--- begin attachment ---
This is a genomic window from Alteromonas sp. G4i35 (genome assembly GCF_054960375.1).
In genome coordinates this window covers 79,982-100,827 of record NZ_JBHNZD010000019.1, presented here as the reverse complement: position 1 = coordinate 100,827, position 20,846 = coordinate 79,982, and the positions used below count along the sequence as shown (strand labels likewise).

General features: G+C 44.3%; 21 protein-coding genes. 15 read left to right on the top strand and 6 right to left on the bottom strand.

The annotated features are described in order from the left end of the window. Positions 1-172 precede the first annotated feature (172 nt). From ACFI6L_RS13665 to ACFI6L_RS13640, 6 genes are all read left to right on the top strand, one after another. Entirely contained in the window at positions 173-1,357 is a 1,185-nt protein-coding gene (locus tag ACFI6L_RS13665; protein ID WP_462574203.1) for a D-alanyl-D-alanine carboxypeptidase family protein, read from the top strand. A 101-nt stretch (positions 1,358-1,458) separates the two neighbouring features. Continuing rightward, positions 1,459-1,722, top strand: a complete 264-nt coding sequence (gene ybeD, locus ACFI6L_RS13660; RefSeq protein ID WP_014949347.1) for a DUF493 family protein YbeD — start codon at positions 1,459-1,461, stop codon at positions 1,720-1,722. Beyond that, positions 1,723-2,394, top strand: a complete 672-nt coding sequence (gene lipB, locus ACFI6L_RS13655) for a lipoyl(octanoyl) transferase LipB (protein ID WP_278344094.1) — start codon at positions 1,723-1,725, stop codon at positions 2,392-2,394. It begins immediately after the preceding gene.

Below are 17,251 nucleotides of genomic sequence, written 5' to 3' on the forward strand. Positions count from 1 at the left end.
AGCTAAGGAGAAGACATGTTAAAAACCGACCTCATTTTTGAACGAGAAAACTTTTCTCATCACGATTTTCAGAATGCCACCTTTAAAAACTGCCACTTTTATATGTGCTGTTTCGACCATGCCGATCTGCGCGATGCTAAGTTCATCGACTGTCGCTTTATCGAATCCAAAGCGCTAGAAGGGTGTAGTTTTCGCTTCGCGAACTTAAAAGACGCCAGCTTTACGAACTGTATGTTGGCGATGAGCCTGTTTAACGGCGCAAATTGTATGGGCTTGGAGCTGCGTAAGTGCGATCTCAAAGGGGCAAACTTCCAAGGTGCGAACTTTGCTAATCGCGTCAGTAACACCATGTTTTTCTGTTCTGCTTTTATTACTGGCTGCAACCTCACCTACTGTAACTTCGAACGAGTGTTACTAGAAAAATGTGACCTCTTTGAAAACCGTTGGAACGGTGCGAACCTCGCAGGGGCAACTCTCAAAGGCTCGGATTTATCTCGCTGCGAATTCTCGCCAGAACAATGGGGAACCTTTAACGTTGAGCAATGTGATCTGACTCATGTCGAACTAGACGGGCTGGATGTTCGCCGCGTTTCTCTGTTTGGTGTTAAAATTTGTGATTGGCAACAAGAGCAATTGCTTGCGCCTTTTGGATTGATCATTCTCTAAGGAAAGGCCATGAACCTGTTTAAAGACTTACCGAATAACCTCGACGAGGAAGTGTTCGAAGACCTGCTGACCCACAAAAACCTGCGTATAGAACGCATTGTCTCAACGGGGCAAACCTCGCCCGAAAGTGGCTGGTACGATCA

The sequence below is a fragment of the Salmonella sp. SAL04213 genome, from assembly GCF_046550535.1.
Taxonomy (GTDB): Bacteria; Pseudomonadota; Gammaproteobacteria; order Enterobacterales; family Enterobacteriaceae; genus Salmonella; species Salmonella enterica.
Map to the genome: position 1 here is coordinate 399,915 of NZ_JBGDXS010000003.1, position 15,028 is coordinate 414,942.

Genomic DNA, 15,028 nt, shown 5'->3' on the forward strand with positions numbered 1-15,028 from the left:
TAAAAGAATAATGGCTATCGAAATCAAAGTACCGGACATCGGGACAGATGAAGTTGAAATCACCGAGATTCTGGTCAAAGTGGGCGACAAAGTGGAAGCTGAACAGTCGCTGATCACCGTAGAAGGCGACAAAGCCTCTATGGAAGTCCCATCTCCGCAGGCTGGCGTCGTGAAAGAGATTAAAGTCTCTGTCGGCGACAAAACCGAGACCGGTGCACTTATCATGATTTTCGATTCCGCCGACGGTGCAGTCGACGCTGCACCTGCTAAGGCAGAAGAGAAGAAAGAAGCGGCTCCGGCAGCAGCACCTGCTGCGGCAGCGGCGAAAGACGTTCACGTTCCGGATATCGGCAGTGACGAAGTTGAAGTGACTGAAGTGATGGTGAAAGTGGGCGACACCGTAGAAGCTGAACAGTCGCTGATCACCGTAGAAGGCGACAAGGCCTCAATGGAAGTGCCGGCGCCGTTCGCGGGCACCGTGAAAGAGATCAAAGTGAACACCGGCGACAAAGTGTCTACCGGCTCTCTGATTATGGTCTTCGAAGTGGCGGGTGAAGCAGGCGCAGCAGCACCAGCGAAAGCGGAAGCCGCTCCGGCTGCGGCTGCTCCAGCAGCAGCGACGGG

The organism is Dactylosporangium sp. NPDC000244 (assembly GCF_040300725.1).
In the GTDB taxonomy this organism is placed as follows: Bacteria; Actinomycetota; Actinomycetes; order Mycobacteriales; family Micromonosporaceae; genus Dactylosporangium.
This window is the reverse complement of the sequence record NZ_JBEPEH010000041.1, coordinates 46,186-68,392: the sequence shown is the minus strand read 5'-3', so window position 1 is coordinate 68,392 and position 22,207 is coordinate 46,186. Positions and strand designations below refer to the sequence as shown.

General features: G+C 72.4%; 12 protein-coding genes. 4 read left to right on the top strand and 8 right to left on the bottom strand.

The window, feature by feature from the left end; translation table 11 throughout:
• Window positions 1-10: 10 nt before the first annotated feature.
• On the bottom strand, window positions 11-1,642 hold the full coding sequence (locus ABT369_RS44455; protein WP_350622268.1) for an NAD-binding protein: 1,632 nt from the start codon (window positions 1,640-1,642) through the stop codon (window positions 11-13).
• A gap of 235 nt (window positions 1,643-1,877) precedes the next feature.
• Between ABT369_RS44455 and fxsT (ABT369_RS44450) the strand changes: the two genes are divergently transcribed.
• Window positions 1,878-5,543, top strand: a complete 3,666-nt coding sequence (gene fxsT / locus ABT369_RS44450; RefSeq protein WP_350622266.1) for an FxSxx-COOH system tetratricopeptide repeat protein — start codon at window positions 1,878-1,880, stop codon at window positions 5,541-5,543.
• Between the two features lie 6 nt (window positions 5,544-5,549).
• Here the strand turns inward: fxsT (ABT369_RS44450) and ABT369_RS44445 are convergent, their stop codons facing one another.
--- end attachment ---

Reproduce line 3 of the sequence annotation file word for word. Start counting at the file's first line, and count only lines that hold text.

General features: G+C 44.3%; 21 protein-coding genes. 15 read left to right on the top strand and 6 right to left on the bottom strand.